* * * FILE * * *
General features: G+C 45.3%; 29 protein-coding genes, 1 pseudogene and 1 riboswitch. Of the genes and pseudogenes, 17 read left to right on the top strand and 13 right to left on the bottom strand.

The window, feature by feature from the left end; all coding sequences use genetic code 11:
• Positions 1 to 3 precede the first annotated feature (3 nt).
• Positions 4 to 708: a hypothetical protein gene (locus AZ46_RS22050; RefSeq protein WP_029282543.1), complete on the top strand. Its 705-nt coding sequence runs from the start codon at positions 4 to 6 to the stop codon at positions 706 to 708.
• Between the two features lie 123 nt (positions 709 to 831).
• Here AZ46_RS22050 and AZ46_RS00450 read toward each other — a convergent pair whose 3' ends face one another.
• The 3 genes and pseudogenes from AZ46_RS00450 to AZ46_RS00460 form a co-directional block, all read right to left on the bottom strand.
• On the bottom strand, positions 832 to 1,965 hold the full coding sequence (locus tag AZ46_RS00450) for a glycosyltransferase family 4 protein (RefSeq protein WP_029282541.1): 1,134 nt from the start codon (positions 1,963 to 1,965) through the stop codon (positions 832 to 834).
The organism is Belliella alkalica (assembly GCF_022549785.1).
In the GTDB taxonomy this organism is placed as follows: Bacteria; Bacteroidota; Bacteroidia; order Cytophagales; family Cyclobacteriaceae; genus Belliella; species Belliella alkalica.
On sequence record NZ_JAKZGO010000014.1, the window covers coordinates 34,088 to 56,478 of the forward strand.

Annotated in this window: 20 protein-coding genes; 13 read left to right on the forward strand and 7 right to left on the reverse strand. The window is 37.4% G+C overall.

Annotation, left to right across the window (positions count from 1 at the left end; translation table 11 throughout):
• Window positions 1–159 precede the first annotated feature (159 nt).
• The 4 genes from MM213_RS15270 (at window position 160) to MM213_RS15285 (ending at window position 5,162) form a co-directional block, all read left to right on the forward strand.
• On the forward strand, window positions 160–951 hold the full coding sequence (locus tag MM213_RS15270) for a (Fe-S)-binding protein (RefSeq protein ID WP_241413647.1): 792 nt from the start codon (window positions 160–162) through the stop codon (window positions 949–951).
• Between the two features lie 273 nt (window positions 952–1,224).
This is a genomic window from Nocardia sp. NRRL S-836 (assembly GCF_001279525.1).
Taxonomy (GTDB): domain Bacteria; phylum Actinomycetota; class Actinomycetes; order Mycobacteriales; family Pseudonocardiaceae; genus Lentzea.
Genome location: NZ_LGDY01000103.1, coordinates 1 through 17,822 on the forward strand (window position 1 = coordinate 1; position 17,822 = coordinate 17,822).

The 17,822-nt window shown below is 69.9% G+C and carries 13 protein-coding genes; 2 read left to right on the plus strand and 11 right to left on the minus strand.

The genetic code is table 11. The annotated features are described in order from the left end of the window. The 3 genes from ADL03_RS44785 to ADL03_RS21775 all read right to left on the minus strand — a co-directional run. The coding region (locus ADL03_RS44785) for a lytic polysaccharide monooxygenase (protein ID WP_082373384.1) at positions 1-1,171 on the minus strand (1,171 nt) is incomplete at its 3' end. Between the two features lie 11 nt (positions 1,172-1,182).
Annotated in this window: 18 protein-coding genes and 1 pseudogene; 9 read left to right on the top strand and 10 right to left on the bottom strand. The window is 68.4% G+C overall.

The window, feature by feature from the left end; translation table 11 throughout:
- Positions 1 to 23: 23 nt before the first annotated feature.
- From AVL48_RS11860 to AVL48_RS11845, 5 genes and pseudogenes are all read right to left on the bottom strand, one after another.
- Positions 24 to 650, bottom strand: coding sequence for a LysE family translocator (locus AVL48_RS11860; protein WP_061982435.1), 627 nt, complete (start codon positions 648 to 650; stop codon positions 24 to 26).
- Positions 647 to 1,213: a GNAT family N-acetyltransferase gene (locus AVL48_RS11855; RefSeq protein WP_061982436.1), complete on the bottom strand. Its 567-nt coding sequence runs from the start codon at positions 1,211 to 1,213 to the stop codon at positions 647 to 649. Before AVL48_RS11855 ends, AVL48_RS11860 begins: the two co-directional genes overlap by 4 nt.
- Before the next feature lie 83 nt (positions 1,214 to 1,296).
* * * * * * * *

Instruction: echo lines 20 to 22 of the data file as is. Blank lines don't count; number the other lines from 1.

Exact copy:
Genome location: NZ_LGDY01000103.1, coordinates 1 through 17,822 on the forward strand (window position 1 = coordinate 1; position 17,822 = coordinate 17,822).

The 17,822-nt window shown below is 69.9% G+C and carries 13 protein-coding genes; 2 read left to right on the plus strand and 11 right to left on the minus strand.

The genetic code is table 11. The annotated features are described in order from the left end of the window. The 3 genes from ADL03_RS44785 to ADL03_RS21775 all read right to left on the minus strand — a co-directional run. The coding region (locus ADL03_RS44785) for a lytic polysaccharide monooxygenase (protein ID WP_082373384.1) at positions 1-1,171 on the minus strand (1,171 nt) is incomplete at its 3' end. Between the two features lie 11 nt (positions 1,172-1,182).